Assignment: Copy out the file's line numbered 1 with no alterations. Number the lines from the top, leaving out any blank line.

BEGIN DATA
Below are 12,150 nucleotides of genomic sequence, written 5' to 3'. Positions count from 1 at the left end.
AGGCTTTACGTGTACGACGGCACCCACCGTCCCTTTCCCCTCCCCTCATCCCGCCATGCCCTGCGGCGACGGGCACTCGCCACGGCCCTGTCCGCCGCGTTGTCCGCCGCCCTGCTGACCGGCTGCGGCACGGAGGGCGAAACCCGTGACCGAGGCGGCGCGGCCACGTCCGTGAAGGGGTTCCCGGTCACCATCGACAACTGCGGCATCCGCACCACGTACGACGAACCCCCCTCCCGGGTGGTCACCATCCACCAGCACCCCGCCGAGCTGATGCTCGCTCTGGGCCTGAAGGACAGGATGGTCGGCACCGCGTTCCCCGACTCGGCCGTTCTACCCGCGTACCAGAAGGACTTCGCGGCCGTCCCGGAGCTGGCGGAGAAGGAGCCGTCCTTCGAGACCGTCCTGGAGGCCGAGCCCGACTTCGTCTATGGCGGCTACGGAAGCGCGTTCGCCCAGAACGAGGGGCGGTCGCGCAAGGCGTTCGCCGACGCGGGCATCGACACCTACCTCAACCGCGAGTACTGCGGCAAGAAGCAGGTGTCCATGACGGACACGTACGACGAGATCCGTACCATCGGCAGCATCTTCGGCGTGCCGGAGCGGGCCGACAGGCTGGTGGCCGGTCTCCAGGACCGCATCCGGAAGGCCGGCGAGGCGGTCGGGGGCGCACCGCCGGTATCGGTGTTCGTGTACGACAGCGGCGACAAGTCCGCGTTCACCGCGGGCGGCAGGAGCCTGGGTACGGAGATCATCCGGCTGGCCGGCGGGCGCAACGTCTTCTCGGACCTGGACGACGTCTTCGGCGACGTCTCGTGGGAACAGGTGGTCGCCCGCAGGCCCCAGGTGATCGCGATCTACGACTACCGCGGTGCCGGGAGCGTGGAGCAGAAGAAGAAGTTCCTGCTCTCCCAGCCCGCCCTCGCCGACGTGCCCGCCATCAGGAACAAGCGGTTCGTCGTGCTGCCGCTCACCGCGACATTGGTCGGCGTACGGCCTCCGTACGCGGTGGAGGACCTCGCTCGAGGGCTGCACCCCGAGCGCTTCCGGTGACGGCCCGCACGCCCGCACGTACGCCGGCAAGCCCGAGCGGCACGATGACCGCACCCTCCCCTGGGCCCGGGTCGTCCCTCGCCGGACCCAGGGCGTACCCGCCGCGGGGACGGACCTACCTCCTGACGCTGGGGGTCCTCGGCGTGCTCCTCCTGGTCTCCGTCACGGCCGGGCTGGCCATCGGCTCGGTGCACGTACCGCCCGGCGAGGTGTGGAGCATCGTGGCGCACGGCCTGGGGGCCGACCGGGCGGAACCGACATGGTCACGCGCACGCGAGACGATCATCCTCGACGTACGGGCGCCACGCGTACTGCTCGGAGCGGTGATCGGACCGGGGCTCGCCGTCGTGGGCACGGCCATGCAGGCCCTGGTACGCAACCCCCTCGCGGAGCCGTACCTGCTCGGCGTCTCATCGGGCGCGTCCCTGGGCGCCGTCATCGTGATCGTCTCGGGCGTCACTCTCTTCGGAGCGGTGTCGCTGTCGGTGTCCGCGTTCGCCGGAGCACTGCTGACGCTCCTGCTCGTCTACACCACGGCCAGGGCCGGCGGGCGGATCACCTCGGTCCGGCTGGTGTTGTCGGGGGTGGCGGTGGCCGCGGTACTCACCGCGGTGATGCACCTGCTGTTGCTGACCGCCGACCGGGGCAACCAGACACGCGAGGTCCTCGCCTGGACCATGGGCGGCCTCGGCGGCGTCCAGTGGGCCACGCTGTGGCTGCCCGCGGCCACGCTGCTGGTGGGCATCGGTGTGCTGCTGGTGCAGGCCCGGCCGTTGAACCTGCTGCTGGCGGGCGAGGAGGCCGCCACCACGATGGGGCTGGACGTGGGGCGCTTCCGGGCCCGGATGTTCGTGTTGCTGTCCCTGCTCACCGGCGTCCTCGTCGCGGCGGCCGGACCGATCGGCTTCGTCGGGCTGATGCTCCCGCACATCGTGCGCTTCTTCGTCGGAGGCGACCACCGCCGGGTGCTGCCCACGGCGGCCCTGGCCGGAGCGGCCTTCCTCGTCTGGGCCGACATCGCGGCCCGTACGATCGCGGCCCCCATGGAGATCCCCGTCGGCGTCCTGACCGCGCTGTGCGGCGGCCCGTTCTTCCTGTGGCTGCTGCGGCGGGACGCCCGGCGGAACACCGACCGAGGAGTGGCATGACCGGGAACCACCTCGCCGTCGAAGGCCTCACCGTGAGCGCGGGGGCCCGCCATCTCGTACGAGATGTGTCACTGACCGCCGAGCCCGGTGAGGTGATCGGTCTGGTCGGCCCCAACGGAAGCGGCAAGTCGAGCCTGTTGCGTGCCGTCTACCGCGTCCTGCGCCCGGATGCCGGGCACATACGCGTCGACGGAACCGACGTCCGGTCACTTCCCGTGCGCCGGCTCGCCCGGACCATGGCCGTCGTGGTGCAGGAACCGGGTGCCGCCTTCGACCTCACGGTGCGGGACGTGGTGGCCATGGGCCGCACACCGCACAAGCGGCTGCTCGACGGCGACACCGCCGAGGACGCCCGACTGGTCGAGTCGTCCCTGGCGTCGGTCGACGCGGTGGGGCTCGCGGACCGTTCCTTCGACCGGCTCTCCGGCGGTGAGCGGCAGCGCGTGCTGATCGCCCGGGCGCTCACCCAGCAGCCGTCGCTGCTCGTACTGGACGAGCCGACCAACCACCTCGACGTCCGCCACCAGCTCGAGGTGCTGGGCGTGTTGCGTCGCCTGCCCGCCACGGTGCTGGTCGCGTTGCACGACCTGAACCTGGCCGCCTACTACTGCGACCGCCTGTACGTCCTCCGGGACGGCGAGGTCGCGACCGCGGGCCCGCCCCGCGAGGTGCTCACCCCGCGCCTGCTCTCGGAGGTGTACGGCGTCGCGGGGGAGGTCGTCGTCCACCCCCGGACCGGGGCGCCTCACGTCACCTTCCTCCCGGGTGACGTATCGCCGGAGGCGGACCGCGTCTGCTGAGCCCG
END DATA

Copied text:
Below are 12,150 nucleotides of genomic sequence, written 5' to 3'. Positions count from 1 at the left end.